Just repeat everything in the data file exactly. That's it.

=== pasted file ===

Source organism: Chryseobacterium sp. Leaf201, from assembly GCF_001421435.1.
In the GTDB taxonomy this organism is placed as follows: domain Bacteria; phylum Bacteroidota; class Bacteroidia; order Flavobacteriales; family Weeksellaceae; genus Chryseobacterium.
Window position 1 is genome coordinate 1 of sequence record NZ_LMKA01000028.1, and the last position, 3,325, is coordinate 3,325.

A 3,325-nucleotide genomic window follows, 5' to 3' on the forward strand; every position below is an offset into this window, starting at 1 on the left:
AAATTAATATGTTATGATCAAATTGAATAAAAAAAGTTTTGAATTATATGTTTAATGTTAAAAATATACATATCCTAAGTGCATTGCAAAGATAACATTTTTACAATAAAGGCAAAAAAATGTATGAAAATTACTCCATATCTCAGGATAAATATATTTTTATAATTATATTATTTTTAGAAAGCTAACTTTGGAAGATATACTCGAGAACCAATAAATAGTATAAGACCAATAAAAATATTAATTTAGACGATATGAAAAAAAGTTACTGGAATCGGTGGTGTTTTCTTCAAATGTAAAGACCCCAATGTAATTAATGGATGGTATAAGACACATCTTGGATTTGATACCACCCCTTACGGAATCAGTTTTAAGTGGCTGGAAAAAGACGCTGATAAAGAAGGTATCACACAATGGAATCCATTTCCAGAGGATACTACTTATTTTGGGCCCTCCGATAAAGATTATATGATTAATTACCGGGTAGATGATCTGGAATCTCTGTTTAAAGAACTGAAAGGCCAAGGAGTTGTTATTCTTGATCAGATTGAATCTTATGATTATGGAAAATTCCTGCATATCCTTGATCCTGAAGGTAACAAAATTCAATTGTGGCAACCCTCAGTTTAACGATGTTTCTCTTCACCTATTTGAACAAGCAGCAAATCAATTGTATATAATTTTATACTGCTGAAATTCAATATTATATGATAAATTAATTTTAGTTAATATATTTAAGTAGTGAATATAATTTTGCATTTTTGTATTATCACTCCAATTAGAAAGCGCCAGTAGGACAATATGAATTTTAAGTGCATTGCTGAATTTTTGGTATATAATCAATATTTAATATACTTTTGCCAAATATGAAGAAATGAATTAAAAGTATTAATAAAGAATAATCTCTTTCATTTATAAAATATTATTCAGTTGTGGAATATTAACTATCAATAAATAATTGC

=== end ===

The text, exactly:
Source organism: Chryseobacterium sp. Leaf201, from assembly GCF_001421435.1.
In the GTDB taxonomy this organism is placed as follows: domain Bacteria; phylum Bacteroidota; class Bacteroidia; order Flavobacteriales; family Weeksellaceae; genus Chryseobacterium.
Window position 1 is genome coordinate 1 of sequence record NZ_LMKA01000028.1, and the last position, 3,325, is coordinate 3,325.

A 3,325-nucleotide genomic window follows, 5' to 3' on the forward strand; every position below is an offset into this window, starting at 1 on the left:
AAATTAATATGTTATGATCAAATTGAATAAAAAAAGTTTTGAATTATATGTTTAATGTTAAAAATATACATATCCTAAGTGCATTGCAAAGATAACATTTTTACAATAAAGGCAAAAAAATGTATGAAAATTACTCCATATCTCAGGATAAATATATTTTTATAATTATATTATTTTTAGAAAGCTAACTTTGGAAGATATACTCGAGAACCAATAAATAGTATAAGACCAATAAAAATATTAATTTAGACGATATGAAAAAAAGTTACTGGAATCGGTGGTGTTTTCTTCAAATGTAAAGACCCCAATGTAATTAATGGATGGTATAAGACACATCTTGGATTTGATACCACCCCTTACGGAATCAGTTTTAAGTGGCTGGAAAAAGACGCTGATAAAGAAGGTATCACACAATGGAATCCATTTCCAGAGGATACTACTTATTTTGGGCCCTCCGATAAAGATTATATGATTAATTACCGGGTAGATGATCTGGAATCTCTGTTTAAAGAACTGAAAGGCCAAGGAGTTGTTATTCTTGATCAGATTGAATCTTATGATTATGGAAAATTCCTGCATATCCTTGATCCTGAAGGTAACAAAATTCAATTGTGGCAACCCTCAGTTTAACGATGTTTCTCTTCACCTATTTGAACAAGCAGCAAATCAATTGTATATAATTTTATACTGCTGAAATTCAATATTATATGATAAATTAATTTTAGTTAATATATTTAAGTAGTGAATATAATTTTGCATTTTTGTATTATCACTCCAATTAGAAAGCGCCAGTAGGACAATATGAATTTTAAGTGCATTGCTGAATTTTTGGTATATAATCAATATTTAATATACTTTTGCCAAATATGAAGAAATGAATTAAAAGTATTAATAAAGAATAATCTCTTTCATTTATAAAATATTATTCAGTTGTGGAATATTAACTATCAATAAATAATTGC